This task requires you to identify & analyze current legal and ethical issues for media practice. There are 2 parts to this assessment – a Comment Piece and a Presentation.
The purpose of this assignment is to assist you to develop your legal and ethical literacy in media, recognise legal and ethical issues for media; develop skills as a media practitioner in dealing with these issues and link theory to practice. This assignment is designed to stimulate discussion and debate within the class and reflection by the whole class on a broad range of topics and issues chosen by students. It enables you to develop skills in critical analysis, research and oral/written presentation. As well as looking at specific breaches of laws, codes and ethics we can examine broader legal and ethical issues for media practice.
CURRENT Media Story or Issue
We can look at all areas of media practice including journalism, PR, marketing, advertising, entertainment, social media and other new forms of media. Current stories and issues can be found in the media you engage with, in decisions of media regulators, academic journals, Twitter (@MediaLawEthics), or many sources in the List of Useful Resources and Links (Canvas).
Try to relate your Comment Piece the week you are giving your Presentation, eg if you are presenting in week 4 the topic is “public interest”, even though you are posting your comment piece at the end of week 3. You will have access to the lecture materials & readings for week 4 ahead of time. We don’t need to look at both ethics AND law each week but do try to link it to the week’s topic.
This task requires you to engage with current legal and ethical issues. Given the limited time/words for the task, it’s suggested that you focus on perspective of or implications for the media practitioner. Your work should be based on a story or issue published AFTER 1 January 2019. Occasionally, a story may have started 2018 and you can use it if it has a current or ongoing issue in 2019. Eg the Geoffrey Rush defamation story published in 2017, the court case occurred in 2018 and the judgement was handed down in early 2019, so this is still a current (2019) story/issue and appropriate to bring us up to date. If in doubt, check with your lecturer.
Use at least some course material, themes or frameworks to connect to this Unit of Study, as well as evidence your own wider readings & research. A summary of a topic or story without substantive comment and reflection will receive low marks. The depth of your independent research should be documented through references to relevant articles, web sites, and other credible, relevant, current resources.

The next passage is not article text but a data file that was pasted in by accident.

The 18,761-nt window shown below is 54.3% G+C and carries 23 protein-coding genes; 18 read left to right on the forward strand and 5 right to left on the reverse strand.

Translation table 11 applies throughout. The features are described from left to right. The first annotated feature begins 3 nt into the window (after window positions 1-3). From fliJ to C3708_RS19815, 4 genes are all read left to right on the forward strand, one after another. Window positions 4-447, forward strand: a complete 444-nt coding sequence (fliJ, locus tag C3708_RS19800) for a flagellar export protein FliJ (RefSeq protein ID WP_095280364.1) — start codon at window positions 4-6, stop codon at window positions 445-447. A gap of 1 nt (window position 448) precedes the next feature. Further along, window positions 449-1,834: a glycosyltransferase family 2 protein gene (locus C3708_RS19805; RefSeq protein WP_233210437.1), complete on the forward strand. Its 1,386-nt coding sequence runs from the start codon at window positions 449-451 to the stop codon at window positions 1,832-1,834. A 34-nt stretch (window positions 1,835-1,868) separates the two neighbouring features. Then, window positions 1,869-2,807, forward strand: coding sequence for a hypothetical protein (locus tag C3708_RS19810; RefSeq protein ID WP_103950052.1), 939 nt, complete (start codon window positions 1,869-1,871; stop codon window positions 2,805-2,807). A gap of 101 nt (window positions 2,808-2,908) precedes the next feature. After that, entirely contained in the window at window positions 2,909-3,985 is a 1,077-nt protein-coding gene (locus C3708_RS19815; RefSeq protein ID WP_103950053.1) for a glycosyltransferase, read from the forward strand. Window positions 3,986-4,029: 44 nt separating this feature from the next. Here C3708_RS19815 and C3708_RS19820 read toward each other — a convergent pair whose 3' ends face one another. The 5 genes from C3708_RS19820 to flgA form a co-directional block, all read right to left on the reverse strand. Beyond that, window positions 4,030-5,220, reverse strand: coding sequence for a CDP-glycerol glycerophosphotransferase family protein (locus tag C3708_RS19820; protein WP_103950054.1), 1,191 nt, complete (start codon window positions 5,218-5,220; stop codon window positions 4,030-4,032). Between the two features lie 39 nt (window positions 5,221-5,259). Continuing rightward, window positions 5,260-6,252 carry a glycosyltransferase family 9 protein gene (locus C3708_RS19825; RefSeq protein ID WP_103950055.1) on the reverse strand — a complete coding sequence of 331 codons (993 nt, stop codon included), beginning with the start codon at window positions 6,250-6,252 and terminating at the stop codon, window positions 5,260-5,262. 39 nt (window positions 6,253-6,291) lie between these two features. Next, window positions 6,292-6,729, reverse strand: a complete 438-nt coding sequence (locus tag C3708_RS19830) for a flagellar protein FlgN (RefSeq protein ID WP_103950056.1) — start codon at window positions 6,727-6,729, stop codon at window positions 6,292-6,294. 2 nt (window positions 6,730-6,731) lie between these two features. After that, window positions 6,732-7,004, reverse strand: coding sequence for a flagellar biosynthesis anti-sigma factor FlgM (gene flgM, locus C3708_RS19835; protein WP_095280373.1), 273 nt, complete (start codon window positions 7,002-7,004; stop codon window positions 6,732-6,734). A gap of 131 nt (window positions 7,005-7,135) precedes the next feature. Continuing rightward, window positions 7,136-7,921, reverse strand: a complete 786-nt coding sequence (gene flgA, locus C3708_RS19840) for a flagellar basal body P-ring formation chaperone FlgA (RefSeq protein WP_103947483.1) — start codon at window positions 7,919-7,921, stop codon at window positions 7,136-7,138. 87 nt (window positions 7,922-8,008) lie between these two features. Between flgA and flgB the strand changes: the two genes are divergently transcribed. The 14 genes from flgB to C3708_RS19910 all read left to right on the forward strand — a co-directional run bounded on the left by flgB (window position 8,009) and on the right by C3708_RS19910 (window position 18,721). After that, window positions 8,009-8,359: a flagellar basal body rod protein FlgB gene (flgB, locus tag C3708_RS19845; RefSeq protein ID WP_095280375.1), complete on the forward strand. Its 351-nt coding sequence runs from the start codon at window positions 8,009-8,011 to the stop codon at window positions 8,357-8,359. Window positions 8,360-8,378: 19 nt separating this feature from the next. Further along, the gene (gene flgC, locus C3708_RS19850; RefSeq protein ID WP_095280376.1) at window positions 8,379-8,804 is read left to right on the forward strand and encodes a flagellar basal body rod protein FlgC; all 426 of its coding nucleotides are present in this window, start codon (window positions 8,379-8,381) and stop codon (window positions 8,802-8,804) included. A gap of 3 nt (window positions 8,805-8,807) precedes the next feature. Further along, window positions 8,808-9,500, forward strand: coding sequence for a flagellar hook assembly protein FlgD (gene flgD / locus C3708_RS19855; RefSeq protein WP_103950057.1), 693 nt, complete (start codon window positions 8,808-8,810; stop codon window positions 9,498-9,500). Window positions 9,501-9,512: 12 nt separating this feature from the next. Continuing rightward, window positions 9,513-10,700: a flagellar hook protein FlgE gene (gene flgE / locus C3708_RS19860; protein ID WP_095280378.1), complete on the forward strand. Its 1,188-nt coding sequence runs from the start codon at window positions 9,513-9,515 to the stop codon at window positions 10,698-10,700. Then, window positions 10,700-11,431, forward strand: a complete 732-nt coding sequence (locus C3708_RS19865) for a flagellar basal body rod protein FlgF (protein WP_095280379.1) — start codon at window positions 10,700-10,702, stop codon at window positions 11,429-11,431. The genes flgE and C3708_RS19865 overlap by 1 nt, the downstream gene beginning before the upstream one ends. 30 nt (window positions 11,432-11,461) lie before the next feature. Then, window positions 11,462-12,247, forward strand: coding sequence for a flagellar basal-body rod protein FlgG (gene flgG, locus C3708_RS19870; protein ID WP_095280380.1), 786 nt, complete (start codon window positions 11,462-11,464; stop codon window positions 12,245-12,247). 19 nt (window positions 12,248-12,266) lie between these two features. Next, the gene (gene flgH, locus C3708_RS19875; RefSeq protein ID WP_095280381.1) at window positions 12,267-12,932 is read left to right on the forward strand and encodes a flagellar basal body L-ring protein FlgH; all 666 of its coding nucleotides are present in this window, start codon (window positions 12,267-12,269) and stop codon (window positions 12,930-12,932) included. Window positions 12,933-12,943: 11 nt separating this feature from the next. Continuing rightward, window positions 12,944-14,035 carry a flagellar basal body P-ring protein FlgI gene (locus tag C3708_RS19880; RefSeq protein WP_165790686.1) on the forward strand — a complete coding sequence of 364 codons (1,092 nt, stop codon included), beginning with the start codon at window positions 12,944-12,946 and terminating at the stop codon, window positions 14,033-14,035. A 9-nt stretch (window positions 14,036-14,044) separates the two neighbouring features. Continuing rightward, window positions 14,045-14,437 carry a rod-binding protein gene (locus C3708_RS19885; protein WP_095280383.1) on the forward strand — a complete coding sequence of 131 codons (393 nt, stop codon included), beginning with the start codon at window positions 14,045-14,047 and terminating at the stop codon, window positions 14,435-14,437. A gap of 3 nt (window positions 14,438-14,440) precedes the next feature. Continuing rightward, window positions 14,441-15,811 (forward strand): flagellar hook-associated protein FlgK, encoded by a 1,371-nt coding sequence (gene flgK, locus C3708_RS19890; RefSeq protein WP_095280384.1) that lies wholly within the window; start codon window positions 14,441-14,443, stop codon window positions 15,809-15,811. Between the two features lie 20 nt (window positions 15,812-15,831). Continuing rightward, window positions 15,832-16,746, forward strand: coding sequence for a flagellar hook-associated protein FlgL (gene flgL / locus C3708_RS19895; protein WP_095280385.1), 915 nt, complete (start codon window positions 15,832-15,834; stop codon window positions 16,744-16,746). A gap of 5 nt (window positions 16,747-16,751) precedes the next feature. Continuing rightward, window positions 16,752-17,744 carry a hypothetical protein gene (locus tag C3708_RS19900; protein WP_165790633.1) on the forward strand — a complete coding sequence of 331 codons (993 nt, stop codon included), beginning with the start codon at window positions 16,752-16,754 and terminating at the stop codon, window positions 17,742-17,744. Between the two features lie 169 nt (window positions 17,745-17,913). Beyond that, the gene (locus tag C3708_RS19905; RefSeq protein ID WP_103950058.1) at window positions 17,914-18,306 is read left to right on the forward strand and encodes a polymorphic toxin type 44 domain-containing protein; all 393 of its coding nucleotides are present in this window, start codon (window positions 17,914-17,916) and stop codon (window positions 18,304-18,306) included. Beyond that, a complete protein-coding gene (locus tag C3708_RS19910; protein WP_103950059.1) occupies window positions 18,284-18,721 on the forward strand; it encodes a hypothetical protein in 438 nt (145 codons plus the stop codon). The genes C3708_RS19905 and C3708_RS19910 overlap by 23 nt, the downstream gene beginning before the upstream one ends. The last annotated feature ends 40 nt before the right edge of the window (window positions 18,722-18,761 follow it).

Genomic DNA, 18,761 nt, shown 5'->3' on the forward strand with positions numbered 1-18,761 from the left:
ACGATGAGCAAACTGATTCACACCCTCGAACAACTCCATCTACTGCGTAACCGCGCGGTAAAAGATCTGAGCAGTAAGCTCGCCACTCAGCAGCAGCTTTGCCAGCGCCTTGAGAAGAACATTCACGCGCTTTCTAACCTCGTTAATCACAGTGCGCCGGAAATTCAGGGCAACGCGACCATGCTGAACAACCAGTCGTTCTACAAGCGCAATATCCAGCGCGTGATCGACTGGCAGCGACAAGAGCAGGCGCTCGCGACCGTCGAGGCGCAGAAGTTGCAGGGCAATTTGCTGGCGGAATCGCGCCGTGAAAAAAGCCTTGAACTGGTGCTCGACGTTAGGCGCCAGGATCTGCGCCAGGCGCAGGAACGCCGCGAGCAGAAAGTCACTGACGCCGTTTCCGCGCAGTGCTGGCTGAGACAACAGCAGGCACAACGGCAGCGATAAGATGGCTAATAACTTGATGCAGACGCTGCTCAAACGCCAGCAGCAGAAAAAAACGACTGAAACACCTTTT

Students presenting in the same week should ensure other students in their seminar group in that week are not doing the same story, or issue. Liaise with students in your group well before your due date. You can’t do a story or issue done in previous weeks in your seminar unless you get PRIOR permission from your lecturer and can demonstrate the story merits re-visiting because of another issue etc. Avoid specific topics from later weeks, as the respondent/class won’t have read relevant material from that topic.
Note: you also can’t do the same topic you intend to cover in the Essay. Essay topics will be posted early in the semester.
While some international stories are relevant across all jurisdictions, the primary focus of this course is Australian regulatory system, particularly when examining media laws and codes. Speak to your lecturer prior to starting work, if you would like to comment on a story involving non-Australian legal system or codes/ regulation. Some stories or issues are not limited by legal frameworks but illustrate universal ethical or regulatory issues or concerns for the media and can be used. Eg. a recent UK law was introduced requiring people viewing pornography online to identify themselves – the law is different here, but similar issues of regulation of pornography and privacy are raised. You could compare the different approaches to regulating the same issue in Australia with the UK.
The story or issue must be covered in English language media. ALL media, materials